Read as Rene Banglesdorf talks about her career as an Aircraft Broker. Find her at www.wepushtin.com and on the Twitter feed in the sidebar of this interview.
What do you do for a living?
I run a company that buys and sells aircraft.
How would you describe what you do?
I help people all over the world buy and sell aircraft—or just buy trips on private planes.
What does your work entail?
Working with aircraft owners, buyers, the FAA and other civil aviation authorities, attorneys and maintenance centers to make sure that aircraft transactions are equitable and run smoothly.
What’s a typical work week like?
Lots of phone and email work, some travel.
How did you get started?
I got started by doing marketing for a similar company.
What do you like about what you do?
I love that my job is different every day and that I meet people from all over the world.
What do you dislike?
I don’t like how much my industry is affected by the economy.
How do you make money/or how are you compensated?
How much money do aircraft brokers make?
This is a very high-risk, high-reward job. You can live off of peanut butter and jelly one month and lobster the next. It’s important to be careful how you spend because you can’t plan when you’ll get a big commission check.
How much money did/do you make starting out?
About $24,000 per year.
What education, schooling, or skills are needed to do this?
Lots of tenacity, people skills, and the thick skin to hear no two thousand times before one yes.
What is most challenging about what you do?
The sales cycle can be several years.
What is most rewarding?
Hearing about how people’s lives have changed using private aviation, like rescuing people stranded by earthquakes or flying a cancer patient to treatment.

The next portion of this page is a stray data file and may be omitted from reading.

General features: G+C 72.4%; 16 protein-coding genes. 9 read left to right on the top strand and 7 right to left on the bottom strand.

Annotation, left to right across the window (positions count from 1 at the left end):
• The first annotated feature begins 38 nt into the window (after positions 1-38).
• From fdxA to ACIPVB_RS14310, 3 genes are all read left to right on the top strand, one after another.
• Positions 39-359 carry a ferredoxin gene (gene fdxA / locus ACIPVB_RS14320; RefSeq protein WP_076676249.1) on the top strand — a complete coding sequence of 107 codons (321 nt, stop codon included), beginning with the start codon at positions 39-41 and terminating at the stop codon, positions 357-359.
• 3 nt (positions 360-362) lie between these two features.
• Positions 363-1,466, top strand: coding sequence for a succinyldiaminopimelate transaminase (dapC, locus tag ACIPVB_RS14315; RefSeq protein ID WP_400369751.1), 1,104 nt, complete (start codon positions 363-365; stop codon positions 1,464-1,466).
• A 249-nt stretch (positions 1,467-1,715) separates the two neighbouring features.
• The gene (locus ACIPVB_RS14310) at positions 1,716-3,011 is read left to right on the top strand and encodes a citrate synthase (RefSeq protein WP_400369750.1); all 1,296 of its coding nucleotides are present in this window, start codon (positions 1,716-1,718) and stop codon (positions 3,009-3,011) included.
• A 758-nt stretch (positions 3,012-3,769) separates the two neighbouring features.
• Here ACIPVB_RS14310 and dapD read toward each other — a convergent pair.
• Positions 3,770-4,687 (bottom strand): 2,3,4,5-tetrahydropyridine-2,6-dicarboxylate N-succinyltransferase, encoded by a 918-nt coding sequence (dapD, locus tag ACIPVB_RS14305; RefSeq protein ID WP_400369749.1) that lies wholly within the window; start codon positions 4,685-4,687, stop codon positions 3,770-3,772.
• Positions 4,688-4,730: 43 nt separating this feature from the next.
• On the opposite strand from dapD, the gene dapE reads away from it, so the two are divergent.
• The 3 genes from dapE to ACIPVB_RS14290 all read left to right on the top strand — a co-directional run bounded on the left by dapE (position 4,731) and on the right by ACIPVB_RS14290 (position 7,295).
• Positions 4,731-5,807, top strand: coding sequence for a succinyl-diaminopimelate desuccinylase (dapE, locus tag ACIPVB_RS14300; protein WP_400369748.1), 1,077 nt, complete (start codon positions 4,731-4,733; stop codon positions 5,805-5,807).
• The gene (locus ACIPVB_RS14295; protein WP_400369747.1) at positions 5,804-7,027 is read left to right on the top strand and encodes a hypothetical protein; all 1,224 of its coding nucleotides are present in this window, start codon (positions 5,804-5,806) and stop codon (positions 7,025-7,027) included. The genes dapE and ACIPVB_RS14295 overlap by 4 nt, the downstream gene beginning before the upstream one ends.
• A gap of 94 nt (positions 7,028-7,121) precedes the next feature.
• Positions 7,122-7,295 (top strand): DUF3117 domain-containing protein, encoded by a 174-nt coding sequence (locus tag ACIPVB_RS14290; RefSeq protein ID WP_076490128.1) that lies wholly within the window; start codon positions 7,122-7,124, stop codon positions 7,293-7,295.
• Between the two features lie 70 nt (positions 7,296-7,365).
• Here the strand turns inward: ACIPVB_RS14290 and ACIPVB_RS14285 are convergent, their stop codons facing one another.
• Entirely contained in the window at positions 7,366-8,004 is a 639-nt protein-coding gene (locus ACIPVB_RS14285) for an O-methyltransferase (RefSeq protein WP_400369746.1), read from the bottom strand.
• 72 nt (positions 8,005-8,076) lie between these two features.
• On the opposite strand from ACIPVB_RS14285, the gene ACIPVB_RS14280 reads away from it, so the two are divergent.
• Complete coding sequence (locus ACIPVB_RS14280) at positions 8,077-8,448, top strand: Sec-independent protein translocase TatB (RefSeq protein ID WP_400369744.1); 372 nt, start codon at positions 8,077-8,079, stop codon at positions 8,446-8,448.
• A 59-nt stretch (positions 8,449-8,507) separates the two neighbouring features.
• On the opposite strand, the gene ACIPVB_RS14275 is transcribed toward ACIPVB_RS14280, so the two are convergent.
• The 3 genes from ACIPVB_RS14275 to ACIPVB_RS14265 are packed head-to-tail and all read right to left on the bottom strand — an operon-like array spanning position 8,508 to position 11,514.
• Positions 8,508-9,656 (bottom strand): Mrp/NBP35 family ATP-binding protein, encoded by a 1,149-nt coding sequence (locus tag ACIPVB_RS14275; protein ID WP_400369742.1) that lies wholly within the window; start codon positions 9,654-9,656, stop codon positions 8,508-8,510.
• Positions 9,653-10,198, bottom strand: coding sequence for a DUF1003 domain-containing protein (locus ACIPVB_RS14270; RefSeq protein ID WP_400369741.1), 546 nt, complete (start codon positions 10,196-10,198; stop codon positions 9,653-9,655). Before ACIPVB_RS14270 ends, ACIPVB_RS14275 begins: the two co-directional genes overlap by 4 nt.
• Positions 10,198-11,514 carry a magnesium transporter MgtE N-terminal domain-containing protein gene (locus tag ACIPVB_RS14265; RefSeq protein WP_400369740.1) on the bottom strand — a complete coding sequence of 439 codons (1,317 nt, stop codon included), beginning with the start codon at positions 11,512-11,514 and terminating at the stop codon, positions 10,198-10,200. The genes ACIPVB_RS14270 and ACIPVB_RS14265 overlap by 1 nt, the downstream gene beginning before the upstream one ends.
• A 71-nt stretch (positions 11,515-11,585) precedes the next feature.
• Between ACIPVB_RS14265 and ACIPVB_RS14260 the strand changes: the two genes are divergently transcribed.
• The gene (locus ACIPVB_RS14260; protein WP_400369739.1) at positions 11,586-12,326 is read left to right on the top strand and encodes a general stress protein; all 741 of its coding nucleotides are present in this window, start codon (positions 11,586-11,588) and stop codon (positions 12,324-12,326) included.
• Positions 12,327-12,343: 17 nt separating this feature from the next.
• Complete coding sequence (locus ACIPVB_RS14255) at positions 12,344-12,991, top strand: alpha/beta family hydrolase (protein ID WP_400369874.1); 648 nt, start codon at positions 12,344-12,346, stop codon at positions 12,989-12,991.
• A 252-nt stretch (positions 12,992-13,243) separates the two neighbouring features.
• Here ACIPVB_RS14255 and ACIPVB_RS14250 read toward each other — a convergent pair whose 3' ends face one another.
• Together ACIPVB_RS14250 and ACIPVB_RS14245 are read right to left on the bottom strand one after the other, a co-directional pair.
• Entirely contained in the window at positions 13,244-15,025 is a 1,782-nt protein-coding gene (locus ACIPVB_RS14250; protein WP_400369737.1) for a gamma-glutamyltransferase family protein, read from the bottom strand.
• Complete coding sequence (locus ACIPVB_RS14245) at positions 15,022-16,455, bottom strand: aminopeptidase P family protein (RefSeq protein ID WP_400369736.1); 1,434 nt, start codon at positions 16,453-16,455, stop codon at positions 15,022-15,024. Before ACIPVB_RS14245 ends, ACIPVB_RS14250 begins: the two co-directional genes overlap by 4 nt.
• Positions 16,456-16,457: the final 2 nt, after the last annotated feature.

What advice would you offer someone considering this career?
Have some other sales experience first.
How much time off do you get/take?
Even when I go on vacation I work, since I own the business. I work about 50 hours a week normally—more when there are lots of sales going on.
What is a common misconception people have about what you do?
People think that only rich people fly in private planes. The fact is that many owners of aircraft are small and mid-sized businesses that use them as a competitive differentiator to grow their businesses and create more jobs.
What are your goals/dreams for the future?
Being one of the biggest and the best—beating my competitors.
My name is Josh Lex, I currently enrolled at Temple University in Philadelphia. Recently, I have been doing some research about becoming a Aircraft broker. Out of curiosity, do you need a certain degree to become an aircraft broker? I would love to learn more and gain more of an insight what it would take to get in this industry.
Thank you for the taking the time to read my email.
A possible inspiriting aircraft broker,
When do brokers/dealers/finders get paid?
Is it after the deposit is made or after delivery?
Is the set u the same for commercial sales?
I have a manager making $75,000 a year at our FBO we recently sold a plane for 2 million the best rate for commission to our company was 3% he was able to negotiate while he’s employed with us he thinks he should get a 25% commission on top of his salary what would the typical standard in the industry would pay if he is getting a paycheck each week what kind of structure would you suggest i what kind of structure would you suggest I thought that if you was 100% commission he would get 25% but I need to explain to him he’s been working on getting a salary what are your thoughts Appreciate the input Thanks Lindsay
When she said 100% commission she means that commission is the inlynway she makes money….commission on an sold aircraft is usually dependant in the selling price range. As a broker iw ill get 6% comission on a small aircraft sale ( single engine under 100k) on a business jet my commission is much lower….from 1/2% up to 2%.
I always negotiate my commission when i get a signed listing Agreement from the owner…that agreement also give me a certain amount of time to be the exclisive listing agent formthe airplane.
Bottom line…highrer the dollar amount of the sale the lower the usual commission percentage.